NEW YORK (CNNMoney) -- Stocks finished lower Friday, ending a down week for the major indexes, as weakness in the banking sector weighed on the market.
The news raised questions about whether conditions since April would cause additional not-yet-reported losses at other big banks. Shares of Citigroup ( , Fortune 500), Morgan Stanley ( , Fortune 500) and Goldman Sachs ( , Fortune 500) all fell. After the market closed, Fitch downgraded JPMorgan's debt rating by one notch.
Shares of Chesapeake Energy (Fortune 500) fell 14% after the troubled natural gas company said in a regulatory filing that it may delay some planned asset sales.,
Meanwhile, the technology sector was supported by shares of chip-maker Nividia (), which rose nearly 7% on better-than-expected quarterly results. Netflix ( ) was also strong.
The Dow Jones industrial average () fell 34 points, or 0.3%, to end at 12,820. The S&P 500 ( ) lost 5 points, or 0.3%, to 1,353. The Nasdaq ( ) inched up less than one point to end little changed at 2,934.
The major indexes all ended lower for the week. The Dow fell 1.7%, the S&P lost 1.2% and the Nasdaq declined 0.7%.
Stocks opened lower Friday but rebounded after a key index of consumer confidence unexpectedly rose to a four-year high in May. Investors also welcomed a report that showed inflation remained subdued in April.
"I don't see a lot of conviction out there," said Bernard Kavanagh, vice president of portfolio management for St. Louis-based broker Stifel Nicolaus. "It doesn't seem like anyone is willing to make any big moves either way."
Traders said the overall tone was cautious as the debt crisis in Europe continues to hang over the market.
Spain announced plans Friday to require banks to set aside an additional €30 billion to offset potential losses. The government will also hire two independent auditors to review the banks' assets, in an effort to assure investors about their viability.
Greek politicians are still struggling to form a coalition government, which makes the future of austerity measures and a European bailout unclear.
In China, a report showed an unexpected drop in the rate of industrial production growth, which could feed fears of a so-called hard landing for the world's No. 2 economy.
"I think we continue to head lower because Europe is still a problem and the global economy is slowing down," said Peter Boockvar, chief market strategist with Miller Taback & Co.
U.S. stocks ended mixed Thursday, as investors welcomed a small drop in jobless claims.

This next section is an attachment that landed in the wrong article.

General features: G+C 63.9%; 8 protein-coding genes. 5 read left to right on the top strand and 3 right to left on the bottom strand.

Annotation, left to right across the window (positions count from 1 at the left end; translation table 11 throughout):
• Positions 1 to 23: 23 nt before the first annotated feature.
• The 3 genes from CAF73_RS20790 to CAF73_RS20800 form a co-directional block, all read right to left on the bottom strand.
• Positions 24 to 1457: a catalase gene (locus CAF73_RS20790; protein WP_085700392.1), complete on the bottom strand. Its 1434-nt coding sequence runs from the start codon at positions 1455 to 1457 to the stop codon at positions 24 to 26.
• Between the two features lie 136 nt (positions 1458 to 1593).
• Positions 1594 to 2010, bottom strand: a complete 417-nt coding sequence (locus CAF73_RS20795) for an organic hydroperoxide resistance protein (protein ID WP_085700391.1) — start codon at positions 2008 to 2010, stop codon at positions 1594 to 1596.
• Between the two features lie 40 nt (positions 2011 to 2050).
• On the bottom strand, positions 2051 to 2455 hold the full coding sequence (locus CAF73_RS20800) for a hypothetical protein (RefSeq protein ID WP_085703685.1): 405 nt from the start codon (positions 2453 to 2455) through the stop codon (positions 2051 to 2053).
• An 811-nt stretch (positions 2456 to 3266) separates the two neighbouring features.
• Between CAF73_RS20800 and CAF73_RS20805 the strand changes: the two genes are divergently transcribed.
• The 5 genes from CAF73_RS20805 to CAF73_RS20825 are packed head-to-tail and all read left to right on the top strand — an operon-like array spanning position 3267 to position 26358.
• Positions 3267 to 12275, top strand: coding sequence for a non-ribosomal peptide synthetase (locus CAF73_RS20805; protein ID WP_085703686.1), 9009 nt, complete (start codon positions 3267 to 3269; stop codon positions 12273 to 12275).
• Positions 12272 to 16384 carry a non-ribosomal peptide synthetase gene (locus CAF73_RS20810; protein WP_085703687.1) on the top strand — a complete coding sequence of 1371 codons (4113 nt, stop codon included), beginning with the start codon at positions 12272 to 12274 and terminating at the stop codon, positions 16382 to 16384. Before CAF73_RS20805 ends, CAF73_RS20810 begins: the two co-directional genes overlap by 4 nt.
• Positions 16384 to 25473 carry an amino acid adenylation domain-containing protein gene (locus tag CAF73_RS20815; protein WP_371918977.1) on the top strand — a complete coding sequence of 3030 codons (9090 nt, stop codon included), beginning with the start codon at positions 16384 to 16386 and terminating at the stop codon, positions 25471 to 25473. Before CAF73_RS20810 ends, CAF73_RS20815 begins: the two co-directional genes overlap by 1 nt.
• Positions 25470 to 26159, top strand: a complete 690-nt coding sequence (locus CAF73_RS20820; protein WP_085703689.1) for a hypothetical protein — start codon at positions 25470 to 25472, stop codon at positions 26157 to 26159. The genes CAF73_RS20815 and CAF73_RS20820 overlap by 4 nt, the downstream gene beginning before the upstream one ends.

Economy: The Reuters/University of Michigan consumer sentiment index for May rose to 77.8 from 76.4 in April. It was the highest level since January 2008. Economists surveyed by Briefing.com predicted the index to come in at 75.
Lower energy prices took wholesale prices down 0.2% in April, according to the Labor Department's producer price index. Economists surveyed by Briefing.com had expected prices to be unchanged from March. But stripping out volatile food and energy prices left core wholesale prices up 0.2%, which matched forecasts.
World markets: European stocks closed higher for the most part. Britain's FTSE 100 ( ) rose 0.6%, the DAX ( ) in Germany added 0.9%. France's CAC 40 ( ) ended flat.
Asian markets ended in the red. The Shanghai Composite () closed down 0.6%, as did Japan's Nikkei ( ), while the Hang Seng ( ) in Hong Kong lost 1.3%.
Companies: Shares of upscale retailer Nordstrom ( , Fortune 500) fell after it reported earnings of 70 cents a share, which fell 5 cents short of forecasts, despite revenue that was roughly in line with forecasts.
U.S. shares of Sony () fell after it sank 6.5% in Tokyo to a multi-decade low in its home market. Sony reported lower earnings after the close of the market in Tokyo on Thursday, which hit before the New York exchange opened.
Shares of Monster Worldwide (soared on Friday after a news report said LinkedIn ( ) has expressed interest in buying the online job-search company. But a source close to LinkedIn said the company has "zero interest" in buying Monster, and doesn't plan to pursue a purchase in the future.)
Oil for June delivery lost 95 cents to end at $96.13 a barrel.
Gold futures for June delivery tumbled $11.50 to settle at $1,584 an ounce.
Bonds: The price on the benchmark 10-year U.S. Treasury fell, leaving the yield near the 1.84% level.
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